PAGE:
7. Constipation causes the rectum to be full for long periods and become quite distended. Bearing down when passing a bowel motion can over stretch the pelvic floor muscles and the tissues that support the pelvic organs, which can contribute to causing a prolapse.

  8. Read here for more information on Healthy Bowel Habits.


  1. Good toilet position

  2. Don’t hover over the toilet ladies! Sitting on the toilet encourages the pelvic floor muscles to relax and allow the bladder to fully empty.

  3. When you sit on the toilet, make sure you sit, relax your tummy and lean your torso slightly forward

  4. Don’t rush or strain. Allow the urine to come out without any effort to squeeze it out.

  5. Just-in-case trips to the toilet

  6. It is okay to go just-in-case sometimes, for example, just before bed or before a long car ride. However, getting into a habit of going just-in-case can become a bad habit and encourage the bladder to empty without being full and can lead to more frequent urination.

  7. Know your pelvic floor muscles

  8. Pelvic floor muscles can be completely normal and aid your continence and bladder function

  9. They can also be weak and lengthened, weak and tight, or strong short and tight. Any of these dysfunctions can affect the bladder and contribute to urgency and frequency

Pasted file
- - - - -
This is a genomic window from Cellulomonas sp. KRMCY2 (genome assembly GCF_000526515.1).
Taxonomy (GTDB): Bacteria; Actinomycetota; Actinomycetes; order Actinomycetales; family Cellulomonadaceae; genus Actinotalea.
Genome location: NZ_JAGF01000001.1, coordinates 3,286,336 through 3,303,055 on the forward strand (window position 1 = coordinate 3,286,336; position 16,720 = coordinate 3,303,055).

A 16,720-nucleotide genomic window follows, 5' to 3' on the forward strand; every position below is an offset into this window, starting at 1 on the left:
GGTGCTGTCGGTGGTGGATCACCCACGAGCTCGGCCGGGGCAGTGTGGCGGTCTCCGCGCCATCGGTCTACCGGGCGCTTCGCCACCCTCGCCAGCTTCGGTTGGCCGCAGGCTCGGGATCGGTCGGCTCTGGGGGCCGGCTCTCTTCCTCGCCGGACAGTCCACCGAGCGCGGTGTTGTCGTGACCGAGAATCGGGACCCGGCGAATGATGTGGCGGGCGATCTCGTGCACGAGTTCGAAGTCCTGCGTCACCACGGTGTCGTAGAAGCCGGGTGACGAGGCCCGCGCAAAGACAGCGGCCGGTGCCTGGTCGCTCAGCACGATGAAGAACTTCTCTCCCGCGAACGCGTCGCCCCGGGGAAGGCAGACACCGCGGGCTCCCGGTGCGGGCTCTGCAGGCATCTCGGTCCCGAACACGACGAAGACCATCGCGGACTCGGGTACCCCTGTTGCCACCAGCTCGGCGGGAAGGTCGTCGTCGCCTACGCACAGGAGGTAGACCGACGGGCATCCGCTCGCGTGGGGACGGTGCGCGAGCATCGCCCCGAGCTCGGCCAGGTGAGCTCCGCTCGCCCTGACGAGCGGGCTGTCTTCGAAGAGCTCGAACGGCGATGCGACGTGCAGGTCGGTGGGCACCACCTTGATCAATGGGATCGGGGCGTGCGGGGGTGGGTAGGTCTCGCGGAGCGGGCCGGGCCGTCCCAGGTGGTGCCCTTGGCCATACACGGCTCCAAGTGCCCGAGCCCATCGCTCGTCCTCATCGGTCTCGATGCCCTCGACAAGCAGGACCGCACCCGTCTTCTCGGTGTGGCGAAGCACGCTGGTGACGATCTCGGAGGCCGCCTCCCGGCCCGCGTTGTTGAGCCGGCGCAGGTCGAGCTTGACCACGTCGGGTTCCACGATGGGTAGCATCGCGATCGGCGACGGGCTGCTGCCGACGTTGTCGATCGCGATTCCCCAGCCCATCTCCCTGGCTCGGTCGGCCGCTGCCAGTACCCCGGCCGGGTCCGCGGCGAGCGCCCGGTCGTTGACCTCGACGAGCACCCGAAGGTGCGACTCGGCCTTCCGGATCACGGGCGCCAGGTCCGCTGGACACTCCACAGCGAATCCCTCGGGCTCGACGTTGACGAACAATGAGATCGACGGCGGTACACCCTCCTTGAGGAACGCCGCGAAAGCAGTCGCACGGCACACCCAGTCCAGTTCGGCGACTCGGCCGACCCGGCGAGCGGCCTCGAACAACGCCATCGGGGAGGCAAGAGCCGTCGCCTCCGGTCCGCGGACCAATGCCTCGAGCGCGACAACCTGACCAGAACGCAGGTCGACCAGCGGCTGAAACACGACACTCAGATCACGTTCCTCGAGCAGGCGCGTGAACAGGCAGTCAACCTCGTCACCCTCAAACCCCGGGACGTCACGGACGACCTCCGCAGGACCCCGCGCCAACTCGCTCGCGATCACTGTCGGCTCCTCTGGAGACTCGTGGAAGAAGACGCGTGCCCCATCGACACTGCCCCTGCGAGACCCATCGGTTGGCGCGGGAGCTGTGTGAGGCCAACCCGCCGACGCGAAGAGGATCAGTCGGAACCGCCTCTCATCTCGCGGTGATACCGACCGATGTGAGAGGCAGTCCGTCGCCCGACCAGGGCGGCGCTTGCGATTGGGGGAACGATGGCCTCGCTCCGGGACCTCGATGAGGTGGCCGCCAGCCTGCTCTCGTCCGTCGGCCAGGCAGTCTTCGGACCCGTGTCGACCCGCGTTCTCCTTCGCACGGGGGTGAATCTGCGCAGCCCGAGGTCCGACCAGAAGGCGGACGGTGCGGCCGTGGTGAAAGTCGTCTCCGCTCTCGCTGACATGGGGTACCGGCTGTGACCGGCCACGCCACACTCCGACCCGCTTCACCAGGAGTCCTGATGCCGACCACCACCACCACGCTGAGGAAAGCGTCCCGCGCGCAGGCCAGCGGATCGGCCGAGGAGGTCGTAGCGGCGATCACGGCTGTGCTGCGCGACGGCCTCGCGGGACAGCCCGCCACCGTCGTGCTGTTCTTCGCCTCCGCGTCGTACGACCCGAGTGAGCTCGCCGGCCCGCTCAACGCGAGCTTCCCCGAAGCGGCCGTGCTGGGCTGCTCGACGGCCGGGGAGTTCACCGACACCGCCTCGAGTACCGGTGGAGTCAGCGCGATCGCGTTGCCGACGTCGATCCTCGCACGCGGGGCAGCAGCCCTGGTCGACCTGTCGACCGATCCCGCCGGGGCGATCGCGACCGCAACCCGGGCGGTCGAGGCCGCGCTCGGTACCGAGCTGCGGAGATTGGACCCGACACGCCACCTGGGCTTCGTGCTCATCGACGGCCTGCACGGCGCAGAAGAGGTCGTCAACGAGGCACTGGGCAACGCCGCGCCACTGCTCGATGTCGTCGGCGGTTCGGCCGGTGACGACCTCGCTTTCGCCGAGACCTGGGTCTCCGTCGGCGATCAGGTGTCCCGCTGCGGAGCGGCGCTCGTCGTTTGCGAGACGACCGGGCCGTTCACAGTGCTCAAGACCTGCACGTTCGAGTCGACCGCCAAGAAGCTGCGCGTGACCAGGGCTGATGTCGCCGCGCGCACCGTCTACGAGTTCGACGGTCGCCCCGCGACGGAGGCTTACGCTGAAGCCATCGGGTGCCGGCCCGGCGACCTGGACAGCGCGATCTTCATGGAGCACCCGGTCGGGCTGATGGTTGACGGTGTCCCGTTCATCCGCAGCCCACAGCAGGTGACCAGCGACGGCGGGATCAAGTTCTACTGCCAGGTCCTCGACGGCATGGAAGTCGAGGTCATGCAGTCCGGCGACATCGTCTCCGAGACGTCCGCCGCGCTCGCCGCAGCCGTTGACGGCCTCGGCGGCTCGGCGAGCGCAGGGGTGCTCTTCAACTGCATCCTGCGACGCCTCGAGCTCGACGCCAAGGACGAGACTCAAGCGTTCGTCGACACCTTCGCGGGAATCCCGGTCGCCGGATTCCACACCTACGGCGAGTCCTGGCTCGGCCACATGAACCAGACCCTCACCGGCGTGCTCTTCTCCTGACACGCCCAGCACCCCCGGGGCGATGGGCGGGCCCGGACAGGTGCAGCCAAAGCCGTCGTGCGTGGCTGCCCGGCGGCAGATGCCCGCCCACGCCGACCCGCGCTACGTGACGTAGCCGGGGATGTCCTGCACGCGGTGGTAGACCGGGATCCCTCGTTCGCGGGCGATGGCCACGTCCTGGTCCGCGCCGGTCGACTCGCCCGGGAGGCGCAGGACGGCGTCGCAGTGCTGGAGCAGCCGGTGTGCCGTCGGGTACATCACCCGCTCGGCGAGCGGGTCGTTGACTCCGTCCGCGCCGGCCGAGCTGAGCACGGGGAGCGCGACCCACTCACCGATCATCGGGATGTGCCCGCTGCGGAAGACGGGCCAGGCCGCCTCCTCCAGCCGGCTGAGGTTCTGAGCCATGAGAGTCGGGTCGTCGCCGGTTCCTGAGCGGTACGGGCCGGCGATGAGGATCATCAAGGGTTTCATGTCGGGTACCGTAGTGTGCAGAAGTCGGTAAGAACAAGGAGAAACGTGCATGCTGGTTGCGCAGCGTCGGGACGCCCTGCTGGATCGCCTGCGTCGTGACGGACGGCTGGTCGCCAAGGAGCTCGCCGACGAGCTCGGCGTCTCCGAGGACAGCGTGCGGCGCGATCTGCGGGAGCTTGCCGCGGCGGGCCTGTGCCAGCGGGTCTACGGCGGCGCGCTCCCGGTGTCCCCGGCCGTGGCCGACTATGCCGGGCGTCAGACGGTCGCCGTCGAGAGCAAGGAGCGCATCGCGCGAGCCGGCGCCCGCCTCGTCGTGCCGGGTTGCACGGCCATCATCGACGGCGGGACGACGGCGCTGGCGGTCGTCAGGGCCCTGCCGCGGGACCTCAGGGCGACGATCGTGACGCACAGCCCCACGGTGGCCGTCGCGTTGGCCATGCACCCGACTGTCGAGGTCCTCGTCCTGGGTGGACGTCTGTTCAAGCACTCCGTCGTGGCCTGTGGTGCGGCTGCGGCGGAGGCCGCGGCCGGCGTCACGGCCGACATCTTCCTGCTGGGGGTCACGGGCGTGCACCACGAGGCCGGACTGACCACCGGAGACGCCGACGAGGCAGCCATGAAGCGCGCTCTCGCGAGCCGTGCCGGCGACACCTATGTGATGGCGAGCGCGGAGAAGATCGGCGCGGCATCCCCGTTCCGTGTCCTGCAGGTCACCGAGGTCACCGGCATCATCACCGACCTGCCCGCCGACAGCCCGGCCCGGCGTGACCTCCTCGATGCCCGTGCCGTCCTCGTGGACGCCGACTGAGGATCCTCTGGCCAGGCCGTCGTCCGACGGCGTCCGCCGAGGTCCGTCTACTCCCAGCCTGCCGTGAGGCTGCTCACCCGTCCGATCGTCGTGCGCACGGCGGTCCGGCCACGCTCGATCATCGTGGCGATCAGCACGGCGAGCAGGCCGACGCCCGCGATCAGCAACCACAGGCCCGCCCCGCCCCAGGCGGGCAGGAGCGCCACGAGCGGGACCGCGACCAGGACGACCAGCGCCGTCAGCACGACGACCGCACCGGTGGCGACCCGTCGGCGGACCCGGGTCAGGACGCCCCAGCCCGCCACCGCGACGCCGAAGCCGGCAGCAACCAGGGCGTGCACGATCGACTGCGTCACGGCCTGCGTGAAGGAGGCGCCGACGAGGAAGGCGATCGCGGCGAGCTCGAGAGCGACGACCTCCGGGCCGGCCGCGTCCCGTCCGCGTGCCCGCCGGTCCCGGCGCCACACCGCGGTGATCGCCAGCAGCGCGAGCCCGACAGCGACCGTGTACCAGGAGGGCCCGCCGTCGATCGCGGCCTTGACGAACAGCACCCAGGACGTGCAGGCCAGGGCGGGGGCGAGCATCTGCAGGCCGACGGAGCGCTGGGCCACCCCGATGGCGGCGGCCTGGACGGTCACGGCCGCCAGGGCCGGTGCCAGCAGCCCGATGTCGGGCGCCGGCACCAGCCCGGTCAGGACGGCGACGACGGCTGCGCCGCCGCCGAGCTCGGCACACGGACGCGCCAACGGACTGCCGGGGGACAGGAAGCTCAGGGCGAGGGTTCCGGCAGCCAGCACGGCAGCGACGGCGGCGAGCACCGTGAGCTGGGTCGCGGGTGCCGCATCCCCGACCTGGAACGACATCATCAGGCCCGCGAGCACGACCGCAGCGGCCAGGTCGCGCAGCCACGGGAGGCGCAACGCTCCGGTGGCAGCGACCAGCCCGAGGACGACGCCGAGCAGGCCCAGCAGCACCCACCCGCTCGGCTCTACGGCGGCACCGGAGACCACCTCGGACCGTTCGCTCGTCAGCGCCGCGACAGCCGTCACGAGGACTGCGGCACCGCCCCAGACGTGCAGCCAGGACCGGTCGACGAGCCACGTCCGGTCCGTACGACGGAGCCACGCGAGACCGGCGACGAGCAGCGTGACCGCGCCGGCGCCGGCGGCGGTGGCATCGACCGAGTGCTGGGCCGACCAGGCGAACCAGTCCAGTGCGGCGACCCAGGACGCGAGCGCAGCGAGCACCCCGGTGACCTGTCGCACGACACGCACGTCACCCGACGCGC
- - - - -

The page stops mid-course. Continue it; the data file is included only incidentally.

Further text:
10. If you have bladder symptoms, we highly recommend that you have a proper pelvic floor check with a Pelvic Health Physio to determine whether the muscles are tight or not. If you start a pelvic floor muscle retraining programme (Kegels) and your pelvic floor muscles are already tight, you may actually make your symptoms worse.

Common symptoms of bladder dysfunction:

These are some common bladder symptoms we see in our clinic that we can help with:

  • Urinary leakage (day or night)

  • Difficulty controlling the bladder

  • Urgency or rushing to the toilet

  • Going too frequently to the toilet

  • Pain before, during or after urinating

  • Searching for toilets outside of the house

  • Feeling like the bladder is not completely empty after using the toilet

  • Straining to empty the bladder

  • Urine doesn’t come out straight away or stop/starts during toileting

  • Decreased or absent sensation of the bladder filling

You are not alone if you are experiencing any of the above symptoms, they are all relatively common.

At Beaches Pelvic Physio, our friendly pelvic health physiotherapists will talk to you about your symptoms, then assess you and do any testing necessary. From these results a plan is made in conjunction with you to get you back in the driver’s seat managing your bladder well.


If you have any questions, or if you’d like to make an appointment, please don’t hesitate to contact us on: 02 8964 5579 / 0435 150136, email us at: hello@beachespelvic.physio, or


We look forward to meeting you soon.